“Almost, Maine” – A Fall Delight


Alison Waller, Staff Writer

The annual fall play for the 2019-2020 school year is John Cariani’s, “Almost, Maine,” directed by Mr. Mr. McGraw. The cast of ten students will be performing it live on October 17-19 at 7:00 PM each night in the Downingtown East Auditorium. Tickets will be sold at the door before all three shows. $10 for students and $12 for adults. 

Set in the small and unknown town of Almost, Maine, this “midwinter night’s dream” focuses on the complexity that is love, both falling in and out of it. Each scene portrays a modern vignette featuring a new couple in Almost, Maine. The characters either fall in love or deal with the difficulties that come with unreciprocated love. 

“I connect so much with the show. I think it has a lot of depth and raw emotions,” stated Eden Gill (9), the only freshman member of the cast. 

“Almost, Maine” is the #1 most performed drama nationwide in high schools. Director John McGraw states that he selected “Almost, Maine” as this year’s fall play because, “We had done it [Almost, Maine] once as part of a class play, and because of the nature of a class play, there are a lot of factors that are limited… I wanted to revisit the play and be able to add those elements like some of the great lighting effects we have. Also, we haven’t done a show in a while where there’s a focus on characterization, and this is a strong show for that.”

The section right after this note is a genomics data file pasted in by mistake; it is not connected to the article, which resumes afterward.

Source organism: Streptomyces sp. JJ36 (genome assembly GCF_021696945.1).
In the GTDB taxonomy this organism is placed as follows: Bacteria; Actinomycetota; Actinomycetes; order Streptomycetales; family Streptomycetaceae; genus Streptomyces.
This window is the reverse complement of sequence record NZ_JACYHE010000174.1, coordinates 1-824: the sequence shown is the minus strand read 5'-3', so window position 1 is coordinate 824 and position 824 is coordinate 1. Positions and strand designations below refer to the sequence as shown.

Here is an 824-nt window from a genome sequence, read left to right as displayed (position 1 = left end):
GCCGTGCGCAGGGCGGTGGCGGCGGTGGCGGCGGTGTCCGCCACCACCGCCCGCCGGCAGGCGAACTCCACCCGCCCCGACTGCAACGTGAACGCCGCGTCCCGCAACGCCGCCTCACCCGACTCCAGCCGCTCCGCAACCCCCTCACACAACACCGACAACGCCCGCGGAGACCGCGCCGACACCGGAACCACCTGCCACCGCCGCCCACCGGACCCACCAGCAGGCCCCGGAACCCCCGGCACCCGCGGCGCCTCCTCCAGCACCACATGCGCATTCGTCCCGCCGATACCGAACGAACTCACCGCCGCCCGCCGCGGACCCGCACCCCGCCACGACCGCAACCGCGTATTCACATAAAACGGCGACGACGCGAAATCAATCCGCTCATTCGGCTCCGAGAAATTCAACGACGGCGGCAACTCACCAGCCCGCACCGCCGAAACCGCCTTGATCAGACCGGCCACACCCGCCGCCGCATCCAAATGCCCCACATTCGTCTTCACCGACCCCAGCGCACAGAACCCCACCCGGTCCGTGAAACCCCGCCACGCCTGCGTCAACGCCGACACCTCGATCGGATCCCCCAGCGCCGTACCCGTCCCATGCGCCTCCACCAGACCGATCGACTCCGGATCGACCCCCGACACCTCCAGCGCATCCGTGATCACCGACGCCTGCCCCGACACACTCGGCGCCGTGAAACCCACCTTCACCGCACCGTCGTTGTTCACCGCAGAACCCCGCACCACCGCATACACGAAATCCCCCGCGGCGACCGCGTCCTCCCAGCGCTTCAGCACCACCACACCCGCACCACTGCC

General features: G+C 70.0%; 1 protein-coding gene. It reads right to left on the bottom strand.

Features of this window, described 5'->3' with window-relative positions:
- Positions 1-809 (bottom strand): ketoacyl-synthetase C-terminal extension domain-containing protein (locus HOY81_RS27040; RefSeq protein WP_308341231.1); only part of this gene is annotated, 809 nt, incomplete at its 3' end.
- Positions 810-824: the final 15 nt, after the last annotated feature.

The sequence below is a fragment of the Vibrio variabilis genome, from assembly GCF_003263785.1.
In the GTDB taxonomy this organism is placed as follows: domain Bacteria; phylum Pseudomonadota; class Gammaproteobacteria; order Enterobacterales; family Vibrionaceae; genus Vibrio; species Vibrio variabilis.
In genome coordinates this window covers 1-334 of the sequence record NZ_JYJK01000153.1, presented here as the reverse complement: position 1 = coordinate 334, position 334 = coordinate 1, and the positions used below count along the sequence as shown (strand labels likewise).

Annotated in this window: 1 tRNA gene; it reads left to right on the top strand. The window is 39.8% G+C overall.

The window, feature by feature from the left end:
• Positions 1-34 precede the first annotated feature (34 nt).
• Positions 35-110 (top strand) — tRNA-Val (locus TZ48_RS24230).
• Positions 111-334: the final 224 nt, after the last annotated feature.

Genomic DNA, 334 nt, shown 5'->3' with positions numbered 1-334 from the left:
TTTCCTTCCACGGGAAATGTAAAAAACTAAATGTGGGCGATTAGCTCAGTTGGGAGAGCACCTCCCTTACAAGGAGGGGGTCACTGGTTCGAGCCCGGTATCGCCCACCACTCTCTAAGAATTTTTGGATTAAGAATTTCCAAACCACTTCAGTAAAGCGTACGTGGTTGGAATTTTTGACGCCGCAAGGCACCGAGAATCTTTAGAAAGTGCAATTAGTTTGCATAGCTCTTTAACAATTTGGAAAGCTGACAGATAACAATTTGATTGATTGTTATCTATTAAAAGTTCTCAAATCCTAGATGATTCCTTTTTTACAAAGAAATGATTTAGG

There are nine couples in this show, and each character has a unique personality. Jackson McGovern (11) was cast as three different roles in the play. “It’s been an uphill battle to develop each of my characters and finding ways to quickly get into their minds in between scenes. My favorite character is Dave, hands down. He’s been the most challenging physically, but the end result of pulling him off is incredibly rewarding,” said McGovern (11). 

The cast has grown really close. Humna Khawaja (10) touches on how her scenes have impacted her friendships, stating, “I think that acting brings out a certain vulnerability in people that they may not expose every day in situations, especially in this play because [scenes] are usually only between two people. People don’t usually look into the eyes of other people. In this play, we’re forced to look at each other and as awkward as it may be, I now feel closer to the people I have scenes with.” 

The tech and stage crew are made of the student body as well. Parts of the set were painted by Downingtown East student Samantha Wasson (12). 

“People should come see the show because it’s a cute rom-com,” said cast member Alli O’Grady (11), “It’s heartwarming.”

Downingtown East Theatre will be performing Chicago as its spring musical in the upcoming season.